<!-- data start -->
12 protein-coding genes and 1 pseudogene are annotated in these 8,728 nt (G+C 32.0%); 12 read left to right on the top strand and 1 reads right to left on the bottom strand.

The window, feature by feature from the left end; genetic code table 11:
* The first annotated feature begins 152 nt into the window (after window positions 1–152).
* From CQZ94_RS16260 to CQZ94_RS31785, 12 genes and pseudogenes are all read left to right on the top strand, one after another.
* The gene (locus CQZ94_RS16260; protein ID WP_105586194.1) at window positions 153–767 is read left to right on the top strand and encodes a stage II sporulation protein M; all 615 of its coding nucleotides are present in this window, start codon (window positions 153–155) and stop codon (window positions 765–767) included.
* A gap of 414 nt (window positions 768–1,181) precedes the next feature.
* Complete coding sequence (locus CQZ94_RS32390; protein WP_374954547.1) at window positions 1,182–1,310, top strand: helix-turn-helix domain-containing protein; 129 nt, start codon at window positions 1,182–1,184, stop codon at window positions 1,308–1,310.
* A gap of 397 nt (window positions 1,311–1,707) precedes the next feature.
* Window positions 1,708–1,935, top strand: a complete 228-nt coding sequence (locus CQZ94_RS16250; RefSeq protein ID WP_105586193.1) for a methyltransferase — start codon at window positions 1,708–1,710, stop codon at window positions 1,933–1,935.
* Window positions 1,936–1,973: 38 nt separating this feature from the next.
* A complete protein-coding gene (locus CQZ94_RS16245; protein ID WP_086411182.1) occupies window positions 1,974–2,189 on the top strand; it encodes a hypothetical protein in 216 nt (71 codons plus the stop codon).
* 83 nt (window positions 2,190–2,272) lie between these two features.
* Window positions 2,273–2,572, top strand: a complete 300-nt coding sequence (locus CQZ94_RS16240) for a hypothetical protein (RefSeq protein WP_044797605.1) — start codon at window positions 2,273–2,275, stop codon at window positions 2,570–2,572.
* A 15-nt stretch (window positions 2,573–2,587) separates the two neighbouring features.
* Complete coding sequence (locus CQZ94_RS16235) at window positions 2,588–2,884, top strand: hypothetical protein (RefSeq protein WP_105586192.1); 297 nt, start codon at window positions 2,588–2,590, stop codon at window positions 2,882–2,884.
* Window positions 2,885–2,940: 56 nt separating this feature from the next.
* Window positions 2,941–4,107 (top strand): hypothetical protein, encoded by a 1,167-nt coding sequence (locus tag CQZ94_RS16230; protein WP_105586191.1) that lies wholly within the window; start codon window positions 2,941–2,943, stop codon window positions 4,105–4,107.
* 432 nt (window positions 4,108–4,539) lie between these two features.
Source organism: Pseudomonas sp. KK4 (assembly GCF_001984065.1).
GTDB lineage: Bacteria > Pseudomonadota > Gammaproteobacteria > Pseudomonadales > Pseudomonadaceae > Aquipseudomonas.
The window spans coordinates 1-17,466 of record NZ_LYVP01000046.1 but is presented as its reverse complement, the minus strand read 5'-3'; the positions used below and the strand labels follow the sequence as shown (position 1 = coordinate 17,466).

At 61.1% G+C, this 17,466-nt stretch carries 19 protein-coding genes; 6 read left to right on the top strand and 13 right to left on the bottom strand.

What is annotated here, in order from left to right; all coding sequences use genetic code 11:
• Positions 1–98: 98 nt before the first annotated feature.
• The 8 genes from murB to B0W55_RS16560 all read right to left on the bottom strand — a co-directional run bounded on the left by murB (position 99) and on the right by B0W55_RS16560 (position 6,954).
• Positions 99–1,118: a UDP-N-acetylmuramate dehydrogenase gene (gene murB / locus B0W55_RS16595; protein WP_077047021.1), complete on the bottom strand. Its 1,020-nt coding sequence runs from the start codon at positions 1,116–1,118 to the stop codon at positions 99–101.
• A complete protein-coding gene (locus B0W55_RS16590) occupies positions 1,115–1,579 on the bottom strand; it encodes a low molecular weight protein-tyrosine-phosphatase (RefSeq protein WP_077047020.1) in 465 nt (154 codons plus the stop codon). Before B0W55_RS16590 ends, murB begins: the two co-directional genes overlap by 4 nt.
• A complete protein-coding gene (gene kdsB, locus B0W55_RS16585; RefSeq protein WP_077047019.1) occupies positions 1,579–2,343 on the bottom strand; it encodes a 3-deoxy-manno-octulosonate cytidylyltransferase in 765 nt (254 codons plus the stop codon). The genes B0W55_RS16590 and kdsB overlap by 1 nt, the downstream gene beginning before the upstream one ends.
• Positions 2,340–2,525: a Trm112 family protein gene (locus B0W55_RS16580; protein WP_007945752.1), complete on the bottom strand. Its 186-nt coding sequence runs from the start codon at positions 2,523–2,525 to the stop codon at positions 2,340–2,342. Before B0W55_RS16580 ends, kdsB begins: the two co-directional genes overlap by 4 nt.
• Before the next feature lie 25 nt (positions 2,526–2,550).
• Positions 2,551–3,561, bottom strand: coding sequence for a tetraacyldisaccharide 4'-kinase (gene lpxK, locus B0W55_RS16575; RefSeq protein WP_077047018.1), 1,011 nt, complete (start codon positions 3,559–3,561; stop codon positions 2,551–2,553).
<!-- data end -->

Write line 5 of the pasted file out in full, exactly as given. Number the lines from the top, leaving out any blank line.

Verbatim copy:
* The gene (locus CQZ94_RS16260; protein ID WP_105586194.1) at window positions 153–767 is read left to right on the top strand and encodes a stage II sporulation protein M; all 615 of its coding nucleotides are present in this window, start codon (window positions 153–155) and stop codon (window positions 765–767) included.